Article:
The plaintiff cannot carry this burden simply by restating the prima facie case and expressing an intent to challenge the credibility of the employer's witnesses on cross-examination. She must produce specific facts either directly evidencing a discriminatory motive or showing that the employer's explanation is not credible. See Steckl, 703 F.2d at 393. Still, because of the inherently factual nature of the inquiry, the plaintiff need produce very little evidence of discriminatory motive to raise a genuine issue of fact.


[A]ny indication of discriminatory motive ... may suffice to raise a question that can only be resolved by a factfinder. Once a prima facie case is established ..., summary judgment for the defendant will ordinarily not be appropriate on any ground relating to the merits because the crux of a Title VII dispute is the "elusive factual question of intentional discrimination."


Lowe, 775 F.2d at 1009 (quoting Burdine, 450 U.S. at 255 n. 8, 101 S.Ct. at 1094 n. 8).



The district court concluded, and the parties do not dispute, that Lindahl made out a prima facie case of discrimination. She is a woman over age 40 who, in effect, applied for a promotion, was qualified for it, but lost it to a man under age 40. The parties also do not dispute that Air France met its burden of producing legitimate, nondiscriminatory reasons for promoting Michels and not Lindahl. Air France points to the deposition testimony of Watson and Kershaw, indicating that their reasons for promoting Michels were (1) his computer proficiency, and (2) his leadership abilities as they related to Air France's need to establish order, rules, and regulations in a chaotic office.


The issue on appeal is therefore whether Lindahl raised a genuine issue of material fact as to pretext. We believe Lindahl has raised factual questions material to demonstrating that Air France's explanations are not credible and that discrimination was the more likely explanation for Michels's promotion.2


As to Air France's explanation that Michels was chosen for his computer proficiency, Lindahl argues that it is not credible because neither Kershaw nor Watson (the ones most closely associated with the decision) mentioned it as the reason for choosing Michels. Kershaw had said only that Michels had "the best overall qualifications to lead the group," and Watson had simply affirmed Kershaw's decision. The computer explanation did not come out until Personnel Services Manager Carrara, who was not involved with the decision, mentioned it four months later in response to a letter from Lindahl's attorney.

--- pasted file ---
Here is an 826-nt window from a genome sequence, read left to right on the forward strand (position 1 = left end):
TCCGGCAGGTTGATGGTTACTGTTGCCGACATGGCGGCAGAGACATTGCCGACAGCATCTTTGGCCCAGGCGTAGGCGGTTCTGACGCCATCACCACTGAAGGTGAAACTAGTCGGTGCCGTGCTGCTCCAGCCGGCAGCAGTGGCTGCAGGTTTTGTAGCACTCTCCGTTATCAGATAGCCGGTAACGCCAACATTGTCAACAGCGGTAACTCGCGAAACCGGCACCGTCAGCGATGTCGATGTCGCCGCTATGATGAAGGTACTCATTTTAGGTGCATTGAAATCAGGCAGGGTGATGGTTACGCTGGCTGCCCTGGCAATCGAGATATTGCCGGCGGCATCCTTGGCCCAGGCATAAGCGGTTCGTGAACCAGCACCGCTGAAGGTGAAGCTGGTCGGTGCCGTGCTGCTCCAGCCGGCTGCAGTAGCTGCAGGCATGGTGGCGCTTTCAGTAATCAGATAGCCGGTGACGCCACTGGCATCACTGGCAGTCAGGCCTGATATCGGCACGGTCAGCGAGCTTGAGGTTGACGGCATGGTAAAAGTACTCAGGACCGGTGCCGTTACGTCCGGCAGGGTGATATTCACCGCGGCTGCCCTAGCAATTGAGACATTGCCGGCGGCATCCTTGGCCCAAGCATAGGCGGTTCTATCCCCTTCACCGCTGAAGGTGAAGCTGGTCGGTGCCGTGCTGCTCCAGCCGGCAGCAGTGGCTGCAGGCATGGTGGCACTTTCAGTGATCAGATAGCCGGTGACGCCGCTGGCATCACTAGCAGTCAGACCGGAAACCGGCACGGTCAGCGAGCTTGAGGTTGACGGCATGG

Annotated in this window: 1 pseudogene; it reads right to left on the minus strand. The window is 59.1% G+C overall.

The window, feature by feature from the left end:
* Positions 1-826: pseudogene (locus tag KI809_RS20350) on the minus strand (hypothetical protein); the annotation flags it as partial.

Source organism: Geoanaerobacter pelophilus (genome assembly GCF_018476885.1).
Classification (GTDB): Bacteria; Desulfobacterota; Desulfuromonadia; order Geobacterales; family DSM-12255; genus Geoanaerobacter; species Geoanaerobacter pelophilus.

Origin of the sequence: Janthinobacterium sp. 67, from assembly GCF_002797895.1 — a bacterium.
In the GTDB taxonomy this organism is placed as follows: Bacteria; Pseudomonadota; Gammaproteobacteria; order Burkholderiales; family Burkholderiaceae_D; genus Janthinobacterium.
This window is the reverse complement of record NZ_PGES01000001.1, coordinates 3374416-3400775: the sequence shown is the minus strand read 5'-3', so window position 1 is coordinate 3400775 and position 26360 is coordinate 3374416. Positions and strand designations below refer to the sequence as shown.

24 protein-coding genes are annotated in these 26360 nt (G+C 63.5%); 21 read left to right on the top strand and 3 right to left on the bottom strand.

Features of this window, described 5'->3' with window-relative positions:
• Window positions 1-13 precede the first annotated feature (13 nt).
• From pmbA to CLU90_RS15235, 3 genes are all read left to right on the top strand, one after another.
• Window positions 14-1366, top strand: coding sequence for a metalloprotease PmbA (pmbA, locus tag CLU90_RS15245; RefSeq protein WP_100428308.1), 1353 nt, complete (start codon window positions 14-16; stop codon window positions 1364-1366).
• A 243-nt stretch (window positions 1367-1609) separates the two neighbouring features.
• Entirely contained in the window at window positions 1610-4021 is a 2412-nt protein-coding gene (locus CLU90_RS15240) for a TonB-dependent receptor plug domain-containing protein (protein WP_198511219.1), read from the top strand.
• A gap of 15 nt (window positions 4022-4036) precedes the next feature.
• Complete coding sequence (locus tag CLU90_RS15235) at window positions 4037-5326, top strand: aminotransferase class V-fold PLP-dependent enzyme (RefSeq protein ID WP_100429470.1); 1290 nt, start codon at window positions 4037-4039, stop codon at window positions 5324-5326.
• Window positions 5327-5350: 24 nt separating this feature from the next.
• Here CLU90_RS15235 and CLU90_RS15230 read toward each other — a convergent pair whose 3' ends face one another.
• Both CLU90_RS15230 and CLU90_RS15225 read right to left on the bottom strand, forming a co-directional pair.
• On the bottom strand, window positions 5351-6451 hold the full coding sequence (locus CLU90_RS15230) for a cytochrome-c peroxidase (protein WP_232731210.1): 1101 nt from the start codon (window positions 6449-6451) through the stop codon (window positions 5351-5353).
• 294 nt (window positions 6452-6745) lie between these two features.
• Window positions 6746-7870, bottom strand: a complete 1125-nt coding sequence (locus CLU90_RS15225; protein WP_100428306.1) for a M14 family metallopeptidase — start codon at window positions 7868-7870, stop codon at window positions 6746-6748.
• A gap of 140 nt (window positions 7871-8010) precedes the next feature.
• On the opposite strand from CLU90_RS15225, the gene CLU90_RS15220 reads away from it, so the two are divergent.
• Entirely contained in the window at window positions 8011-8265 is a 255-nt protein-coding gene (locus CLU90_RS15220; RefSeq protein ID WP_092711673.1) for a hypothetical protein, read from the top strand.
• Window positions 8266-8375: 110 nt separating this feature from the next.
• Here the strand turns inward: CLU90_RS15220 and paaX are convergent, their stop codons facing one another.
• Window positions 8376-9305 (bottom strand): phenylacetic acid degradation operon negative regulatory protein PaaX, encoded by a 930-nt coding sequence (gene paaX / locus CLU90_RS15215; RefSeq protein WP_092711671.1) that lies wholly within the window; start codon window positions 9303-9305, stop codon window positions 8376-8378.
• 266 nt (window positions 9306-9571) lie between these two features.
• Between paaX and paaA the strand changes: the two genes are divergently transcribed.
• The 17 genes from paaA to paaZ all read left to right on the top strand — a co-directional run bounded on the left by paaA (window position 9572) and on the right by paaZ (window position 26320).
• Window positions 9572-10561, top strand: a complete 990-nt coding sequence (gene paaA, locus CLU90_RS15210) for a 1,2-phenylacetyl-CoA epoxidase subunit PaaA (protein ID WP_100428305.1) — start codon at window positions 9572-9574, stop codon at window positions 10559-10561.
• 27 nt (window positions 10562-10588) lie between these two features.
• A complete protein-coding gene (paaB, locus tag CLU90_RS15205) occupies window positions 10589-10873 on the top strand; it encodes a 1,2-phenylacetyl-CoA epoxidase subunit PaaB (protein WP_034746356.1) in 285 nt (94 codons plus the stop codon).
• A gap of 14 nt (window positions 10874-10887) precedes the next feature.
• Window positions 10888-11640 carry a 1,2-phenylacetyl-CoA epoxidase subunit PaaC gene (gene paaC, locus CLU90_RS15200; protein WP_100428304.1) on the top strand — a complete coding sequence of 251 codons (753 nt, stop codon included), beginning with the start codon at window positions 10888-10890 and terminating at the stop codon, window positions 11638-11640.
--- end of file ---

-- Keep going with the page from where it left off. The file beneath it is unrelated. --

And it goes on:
Simply because an explanation comes after the beginning of litigation does not make it inherently incredible. Merrick, 892 F.2d at 1438. Nevertheless, in this case, the computer explanation would have been such a straightforward answer to Lindahl's inquiries that one might expect that Kershaw and Watson would have mentioned it if it really were the explanation. That they instead gave vague explanations about "overall qualifications" might suggest that the computer explanation was a later fabrication.


Moreover, computer expertise was not clearly related to the leadership position. Indeed, computer proficiency had never been listed as a qualification for the position of Senior Customer Promotion Agent. While Michels's computer knowledge might have been helpful to Air France generally, it is not clear that it made him a better candidate to lead the Customer Promotion Group.


Lindahl also challenges the credibility of Air France's explanation that Michels was chosen for his leadership abilities. Kershaw testified in his deposition that "being accepted" is an important part of being a leader, but he admitted that Michels "was not well liked by the group." By contrast, Kershaw described Lindahl as having "a good relationship with the staff."


Lindahl also stated that Michels was preoccupied with the computer and neglected his duties backing up the Sales Representatives and that these backup duties were traditionally part of the Customer Promotion Group's responsibilities. Finally, the record shows that Michels was the most junior member of the Customer Promotion Group.